Mark Loker 4056, Constable, Taunton Response
Robert Morgan 1592, Constable, Patchway Response
Liam Motherway 877, Sergeant, Tri-Force Almondsbury
Jon Owen 667, Inspector, HQ Business Change – MHD
Iain Prideaux 2664, Detective Constable, Bridgwater Investigations Solve Team 1
Mark Probert 415, Detective Sergeant, Bridgwater Investigations Convict Team 4
Andrew Roebuck 3559, Inspector, HQ Staff Office
David Round 1708, Constable, HQ Comms IAU
Joseph Sanderson 4389, Constable, Minehead NHPT
Adrian Secker 1609, Constable, Bath NHPT Bathford
Jon Stell 3198, Sergeant, Kenneth Steele House Response Team 3
Gavin Waller 3504, Constable, Broadbury Road Response Team 4
Louisa Williams 2749, Constable, Bath NHPT Team 2

The Federation Elections Are Open

The new regulations governing the organisation became law on 31 December 2017 and they now enable us to carry out elections under a new process as outlined in the 2014 Independent Review.

Nominations for workplace reps opened across England and Wales on 1 February 2018. You can find out more about the elections below. Links to the online voting and nomination sites for reps and members have been sent out via their PNN email addresses when their is an opportunity to get involved.

Avon & Somerset Branch
Election of Workplace Representatives 2018

You could make a difference in force by supporting and representing your colleagues, while also learning new skills. Find out more about being a Federation Representative by taking a look through the ‘Useful Information’ box on the right of the nomination page here – Nomination Portal & Information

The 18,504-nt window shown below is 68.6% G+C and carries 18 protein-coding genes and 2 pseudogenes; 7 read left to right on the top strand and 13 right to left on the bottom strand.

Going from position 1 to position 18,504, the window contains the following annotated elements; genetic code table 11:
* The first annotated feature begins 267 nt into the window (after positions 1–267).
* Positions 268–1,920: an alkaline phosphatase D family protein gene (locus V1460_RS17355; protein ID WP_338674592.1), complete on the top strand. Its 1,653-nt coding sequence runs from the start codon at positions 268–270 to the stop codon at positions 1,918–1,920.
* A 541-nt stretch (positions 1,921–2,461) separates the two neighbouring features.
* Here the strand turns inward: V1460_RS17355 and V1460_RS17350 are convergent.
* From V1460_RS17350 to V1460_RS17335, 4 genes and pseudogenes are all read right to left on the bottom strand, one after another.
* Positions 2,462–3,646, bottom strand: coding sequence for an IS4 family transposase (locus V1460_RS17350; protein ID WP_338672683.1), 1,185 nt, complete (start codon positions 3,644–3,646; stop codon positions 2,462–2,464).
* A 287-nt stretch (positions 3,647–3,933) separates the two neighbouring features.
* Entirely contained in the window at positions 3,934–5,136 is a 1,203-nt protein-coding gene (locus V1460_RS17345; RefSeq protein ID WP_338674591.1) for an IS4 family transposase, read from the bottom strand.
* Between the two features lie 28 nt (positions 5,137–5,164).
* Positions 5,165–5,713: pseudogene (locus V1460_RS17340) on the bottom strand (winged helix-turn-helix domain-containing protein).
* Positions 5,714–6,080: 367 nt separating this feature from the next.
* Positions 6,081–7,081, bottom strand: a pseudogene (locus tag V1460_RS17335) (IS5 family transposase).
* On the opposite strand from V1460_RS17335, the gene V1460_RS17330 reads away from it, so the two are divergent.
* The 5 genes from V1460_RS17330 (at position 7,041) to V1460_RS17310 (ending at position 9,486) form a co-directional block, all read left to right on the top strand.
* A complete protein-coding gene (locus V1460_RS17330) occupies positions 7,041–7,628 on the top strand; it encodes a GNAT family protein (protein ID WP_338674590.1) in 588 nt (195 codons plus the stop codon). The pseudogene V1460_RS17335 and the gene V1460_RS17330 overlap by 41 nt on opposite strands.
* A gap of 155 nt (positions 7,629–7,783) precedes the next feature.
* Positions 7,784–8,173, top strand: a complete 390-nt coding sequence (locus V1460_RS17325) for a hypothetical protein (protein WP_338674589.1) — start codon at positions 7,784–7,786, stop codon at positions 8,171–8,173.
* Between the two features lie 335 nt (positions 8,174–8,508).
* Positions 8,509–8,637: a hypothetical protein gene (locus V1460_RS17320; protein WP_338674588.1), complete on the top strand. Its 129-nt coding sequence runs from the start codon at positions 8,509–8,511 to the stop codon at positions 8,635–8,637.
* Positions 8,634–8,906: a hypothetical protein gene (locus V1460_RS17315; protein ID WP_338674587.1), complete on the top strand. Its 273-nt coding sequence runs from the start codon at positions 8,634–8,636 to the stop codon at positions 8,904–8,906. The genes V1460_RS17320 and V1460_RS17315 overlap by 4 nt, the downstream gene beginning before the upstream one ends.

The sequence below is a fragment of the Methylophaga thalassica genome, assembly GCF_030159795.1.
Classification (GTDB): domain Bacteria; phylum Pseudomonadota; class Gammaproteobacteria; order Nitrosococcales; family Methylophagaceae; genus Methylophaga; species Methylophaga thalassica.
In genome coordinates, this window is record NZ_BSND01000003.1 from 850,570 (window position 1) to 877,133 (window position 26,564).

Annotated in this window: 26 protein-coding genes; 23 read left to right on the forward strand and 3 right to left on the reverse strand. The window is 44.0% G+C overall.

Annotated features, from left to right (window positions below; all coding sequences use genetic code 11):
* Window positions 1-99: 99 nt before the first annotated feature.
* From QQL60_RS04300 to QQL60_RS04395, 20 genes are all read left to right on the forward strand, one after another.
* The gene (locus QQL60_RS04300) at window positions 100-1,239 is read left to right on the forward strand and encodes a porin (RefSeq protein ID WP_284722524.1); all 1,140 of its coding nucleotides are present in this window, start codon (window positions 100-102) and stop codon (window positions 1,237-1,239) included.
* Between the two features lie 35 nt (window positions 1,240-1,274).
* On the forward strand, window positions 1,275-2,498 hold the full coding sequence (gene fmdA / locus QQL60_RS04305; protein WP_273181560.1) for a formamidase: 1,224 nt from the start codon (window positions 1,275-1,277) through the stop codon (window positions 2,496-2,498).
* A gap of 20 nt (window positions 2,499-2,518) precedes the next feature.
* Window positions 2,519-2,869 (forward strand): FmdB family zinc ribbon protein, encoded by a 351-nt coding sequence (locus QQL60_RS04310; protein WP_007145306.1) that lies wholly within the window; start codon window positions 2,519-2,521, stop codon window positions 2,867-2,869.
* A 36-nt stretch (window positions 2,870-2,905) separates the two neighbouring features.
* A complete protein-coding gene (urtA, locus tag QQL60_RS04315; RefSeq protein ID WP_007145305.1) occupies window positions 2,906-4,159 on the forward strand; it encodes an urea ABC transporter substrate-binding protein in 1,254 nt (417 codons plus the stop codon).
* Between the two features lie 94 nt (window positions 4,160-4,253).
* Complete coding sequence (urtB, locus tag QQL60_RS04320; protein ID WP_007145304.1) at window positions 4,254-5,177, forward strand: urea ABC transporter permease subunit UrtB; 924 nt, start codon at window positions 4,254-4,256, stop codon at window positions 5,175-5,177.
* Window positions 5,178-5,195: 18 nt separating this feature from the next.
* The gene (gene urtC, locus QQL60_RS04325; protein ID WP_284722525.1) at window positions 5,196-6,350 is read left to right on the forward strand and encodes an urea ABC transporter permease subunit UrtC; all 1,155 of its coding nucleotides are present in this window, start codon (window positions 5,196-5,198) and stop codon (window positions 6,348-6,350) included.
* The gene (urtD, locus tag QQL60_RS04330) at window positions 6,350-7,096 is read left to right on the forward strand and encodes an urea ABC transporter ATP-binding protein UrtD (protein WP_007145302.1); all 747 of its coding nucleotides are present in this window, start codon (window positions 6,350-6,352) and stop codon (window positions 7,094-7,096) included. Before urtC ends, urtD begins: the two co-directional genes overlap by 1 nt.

There are lots of roles and opportunities within the Federation, locally and at a national level, and across a range of disciplines e.g. conduct and performance, professional development, equality, detectives and roads policing, to name a few. Some roles are full time, but you don’t have to give up your normal job – Workplace Reps do their work alongside being a police officer.

If you have questions about being a Rep in your force, you can find the contact details for your Federation Branch within the ‘Further Information’ , or alternatively email us at the Local Branch Office.

If you are ready to submit your nomination click on the link below.

The closing date for nominations is 23:59 on Saturday 17 February.

Nomination Portal & Information

If you would like to either watch or take part on a live chat and Q+A session on what it is like to be a Federation Rep

To watch on Facebook: Go to our dedicated page – – at the given times. You can ask a question or make a comment if you are logged in.

To watch on Periscope/Twitter: Go to our Twitter or Periscope profile – or – at the given time. You can ask a question or make a comment if you are logged in to Twitter or Periscope.

Response Drivers Bill